Bottom line: When choosing the location for your meetings, pay special attention to the adequacy of parking.

 

C. Fire Inspection

If you are renting a commercial location, you are subject to fire inspections. Whether or not you can protect your group from police intrusions, the city has a legitimate and enforceable interest in inspecting your premises for fire safety. You cannot block a fire inspection on legal grounds.

Fire inspections can be used to shut down a BD/SM group, if the city is determined to do so. So, be prepared.

You eventually will face a fire inspection if you are renting a commercial space, even if the city is not looking to shut you down. So, be prepared.

Recommendation: Hire a fire safety expert (if you do not have one among your members) to inspect your premises. Fix every significant gig he or she finds. Need lighted exit signs? Need panic bars on the doors? Missing a fire extinguisher? Fix these problems before anyone from the city shows up asking to come onto the premises for a fire inspection.

 

D. Public Indecency

This is a huge area of exposure if not handled right. Chances are your BD/SM group has sexually explicit demos. Chances are you also have play parties where breasts, buttocks, and genitalia are exposed. If the police are going to raid your group, public indecency is the most likely reason.

How do you protect your group? Because this is such a crucial topic, we will cover it separately and fully later in this outline.

 

III. A Few Words About the First Amendment

 

A. First Amendment & Zoning

Government regulations that neither directly nor indirectly limit the content of protected expression and that seek only to impose time, place, and manner restrictions are constitutionally permissible if they are narrowly crafted to further a substantial governmental interest. City of Colorado Springs v. 2354, Inc., 896 P.2d 272, 293-95 (Colo. 195); Tattered Cover, Inc. v. Tooley, 696 P.2d 780, 784 (Colo. 1985).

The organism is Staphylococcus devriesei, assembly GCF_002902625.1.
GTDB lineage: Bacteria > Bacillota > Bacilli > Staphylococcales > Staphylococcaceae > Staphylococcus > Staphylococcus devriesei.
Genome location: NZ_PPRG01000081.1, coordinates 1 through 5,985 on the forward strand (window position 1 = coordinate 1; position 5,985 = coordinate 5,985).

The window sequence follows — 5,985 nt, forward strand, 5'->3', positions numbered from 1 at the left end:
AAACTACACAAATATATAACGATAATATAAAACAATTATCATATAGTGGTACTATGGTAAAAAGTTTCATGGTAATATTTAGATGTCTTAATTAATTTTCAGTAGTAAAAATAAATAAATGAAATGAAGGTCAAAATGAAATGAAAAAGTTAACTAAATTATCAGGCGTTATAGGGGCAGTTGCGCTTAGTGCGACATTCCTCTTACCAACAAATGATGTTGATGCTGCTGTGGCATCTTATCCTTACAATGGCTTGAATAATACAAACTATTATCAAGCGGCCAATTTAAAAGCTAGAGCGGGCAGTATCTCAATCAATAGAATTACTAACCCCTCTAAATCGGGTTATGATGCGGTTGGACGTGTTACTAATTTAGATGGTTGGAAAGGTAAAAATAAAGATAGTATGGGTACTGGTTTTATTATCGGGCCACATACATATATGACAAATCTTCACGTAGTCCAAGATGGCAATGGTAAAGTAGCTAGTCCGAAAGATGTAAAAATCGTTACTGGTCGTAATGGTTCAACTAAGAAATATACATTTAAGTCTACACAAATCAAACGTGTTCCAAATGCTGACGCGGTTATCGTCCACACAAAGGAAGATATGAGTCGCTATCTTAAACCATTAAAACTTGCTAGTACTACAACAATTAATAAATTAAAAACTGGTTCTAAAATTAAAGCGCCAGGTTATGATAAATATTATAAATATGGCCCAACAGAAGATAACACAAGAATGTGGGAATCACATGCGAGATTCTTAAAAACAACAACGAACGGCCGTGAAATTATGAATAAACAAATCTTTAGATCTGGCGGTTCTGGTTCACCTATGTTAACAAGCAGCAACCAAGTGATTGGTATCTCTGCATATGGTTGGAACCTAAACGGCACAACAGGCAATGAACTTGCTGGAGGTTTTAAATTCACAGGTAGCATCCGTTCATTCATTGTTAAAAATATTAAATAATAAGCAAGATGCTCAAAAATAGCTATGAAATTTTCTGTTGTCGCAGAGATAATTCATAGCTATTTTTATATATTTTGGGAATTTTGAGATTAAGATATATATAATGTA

In other words, regulations must be content-neutral.

Examples of content-neutral regulations that are routinely upheld by the courts are licensing and zoning. Governmental actions under the guise of zoning will run afoul of the Constitution only if they are arbitrary and done with the intent of suppressing protected expression.

 

B. First Amendment & Freedom of Expression

So, the burning question is: Does the First Amendment protect the content of meetings and social gatherings of BD/SM groups? And the answer is: It depends on whether the content of your meetings and parties is obscene.

All expression that is not obscene, including sexually explicit expression, is protected by the First Amendment. City of Colorado, supra at 292.

Obscenity is a legal concept. It differs from the colloquial use of ``obscenity'' and ``obscene'' and does not depend on whether any particular individual or group, whether religious or otherwise, would consider the content of your BD/SM gathering to be obscene. Expression is not obscene unless three tests are met:

 

  1. Taken as a whole, does the challenged material appeal to the prurient interest?

  2. Taken as a whole, does the challenged material depict or describe, in a patently offensive way, sexual conduct that is specifically identified by state law?1

  3. Taken as a whole, does the material lack serious literary, artistic, political, or scientific value?

If any one of these three questions is answered ``no,'' the material is not obscene and therefore is protected by the First Amendment.

The government may not limit the content of protected expression, no matter how objectionable or offensive that content might be. City of Colorado Springs, supra at 293. Protection of the right to express controversial ideas in controversial ways lies at the heart of the First Amendment. An infringement of that right occurs if an insufficiently justified governmental action discourages a group's pursuit of its First Amendment interests. State Board for Community Colleges & Occupational Education v. Olsen, 687 P.2d 429, 439 (Colo. 1984). See also Eagon v. City of Elk City, 72 F.3d 1481, 1487 (10th Cir. 1996).

Insufficiently justified means regulation that: (a) is not content-neutral; or (b) is content-neutral but does not further a substantial governmental interest; or (c) is content-neutral and furthers a substantial governmental interest but nonetheless fails to allow ample alternative means of communication.